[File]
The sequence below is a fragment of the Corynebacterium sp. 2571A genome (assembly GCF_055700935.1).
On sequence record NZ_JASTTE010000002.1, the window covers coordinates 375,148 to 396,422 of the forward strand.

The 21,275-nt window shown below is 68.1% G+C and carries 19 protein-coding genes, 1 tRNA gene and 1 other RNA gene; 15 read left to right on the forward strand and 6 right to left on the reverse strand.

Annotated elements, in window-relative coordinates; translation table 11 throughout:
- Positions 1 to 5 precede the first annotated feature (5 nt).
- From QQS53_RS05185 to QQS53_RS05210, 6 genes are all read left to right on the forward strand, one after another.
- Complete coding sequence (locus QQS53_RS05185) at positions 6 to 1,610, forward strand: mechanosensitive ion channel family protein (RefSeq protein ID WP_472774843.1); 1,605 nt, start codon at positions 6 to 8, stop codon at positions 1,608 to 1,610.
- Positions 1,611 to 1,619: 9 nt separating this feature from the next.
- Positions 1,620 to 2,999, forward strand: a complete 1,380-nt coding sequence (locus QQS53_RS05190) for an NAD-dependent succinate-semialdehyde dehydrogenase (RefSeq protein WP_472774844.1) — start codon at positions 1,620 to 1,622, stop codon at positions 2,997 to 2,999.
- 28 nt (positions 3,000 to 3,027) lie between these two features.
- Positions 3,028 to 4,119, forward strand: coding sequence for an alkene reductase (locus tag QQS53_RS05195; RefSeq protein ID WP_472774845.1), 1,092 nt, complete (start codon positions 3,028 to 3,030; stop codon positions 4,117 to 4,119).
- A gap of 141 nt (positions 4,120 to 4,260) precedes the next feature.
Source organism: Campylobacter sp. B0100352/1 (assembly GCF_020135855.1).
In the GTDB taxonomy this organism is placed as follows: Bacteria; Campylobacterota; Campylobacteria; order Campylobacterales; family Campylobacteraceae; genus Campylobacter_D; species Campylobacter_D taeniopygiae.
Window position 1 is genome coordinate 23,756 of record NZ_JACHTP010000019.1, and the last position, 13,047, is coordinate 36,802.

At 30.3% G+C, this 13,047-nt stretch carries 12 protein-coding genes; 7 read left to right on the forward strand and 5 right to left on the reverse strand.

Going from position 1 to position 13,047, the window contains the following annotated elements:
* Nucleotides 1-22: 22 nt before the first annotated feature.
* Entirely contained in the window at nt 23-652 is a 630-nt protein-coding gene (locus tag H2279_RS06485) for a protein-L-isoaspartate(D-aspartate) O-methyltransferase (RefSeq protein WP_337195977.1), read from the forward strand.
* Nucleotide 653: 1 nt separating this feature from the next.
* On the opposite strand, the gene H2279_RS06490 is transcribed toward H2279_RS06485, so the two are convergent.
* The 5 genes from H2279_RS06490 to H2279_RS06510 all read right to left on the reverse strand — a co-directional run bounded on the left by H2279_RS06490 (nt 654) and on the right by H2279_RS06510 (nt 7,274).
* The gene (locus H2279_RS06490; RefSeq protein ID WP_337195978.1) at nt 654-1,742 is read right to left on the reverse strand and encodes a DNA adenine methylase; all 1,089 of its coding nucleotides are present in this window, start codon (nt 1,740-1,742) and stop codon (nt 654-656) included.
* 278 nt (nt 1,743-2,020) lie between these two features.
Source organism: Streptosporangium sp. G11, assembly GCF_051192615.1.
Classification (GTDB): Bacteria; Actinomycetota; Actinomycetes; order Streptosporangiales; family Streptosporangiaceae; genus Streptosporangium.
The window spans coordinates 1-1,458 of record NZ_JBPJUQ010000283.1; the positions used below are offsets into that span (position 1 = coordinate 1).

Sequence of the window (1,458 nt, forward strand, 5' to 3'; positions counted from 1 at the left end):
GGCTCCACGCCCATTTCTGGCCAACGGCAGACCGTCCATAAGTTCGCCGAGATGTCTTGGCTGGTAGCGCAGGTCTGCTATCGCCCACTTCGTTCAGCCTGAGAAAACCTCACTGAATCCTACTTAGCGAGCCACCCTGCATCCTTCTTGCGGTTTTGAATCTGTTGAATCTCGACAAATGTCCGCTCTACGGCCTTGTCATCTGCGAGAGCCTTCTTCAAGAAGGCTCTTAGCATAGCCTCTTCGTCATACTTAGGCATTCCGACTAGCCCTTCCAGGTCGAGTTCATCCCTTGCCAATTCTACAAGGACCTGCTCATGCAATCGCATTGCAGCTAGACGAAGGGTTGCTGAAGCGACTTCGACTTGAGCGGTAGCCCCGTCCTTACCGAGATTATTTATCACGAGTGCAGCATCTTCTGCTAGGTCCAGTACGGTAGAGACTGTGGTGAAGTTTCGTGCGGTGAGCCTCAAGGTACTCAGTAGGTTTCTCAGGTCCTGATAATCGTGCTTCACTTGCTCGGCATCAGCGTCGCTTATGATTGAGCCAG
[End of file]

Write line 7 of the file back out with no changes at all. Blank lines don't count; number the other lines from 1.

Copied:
- Complete coding sequence (locus QQS53_RS05185) at positions 6 to 1,610, forward strand: mechanosensitive ion channel family protein (RefSeq protein ID WP_472774843.1); 1,605 nt, start codon at positions 6 to 8, stop codon at positions 1,608 to 1,610.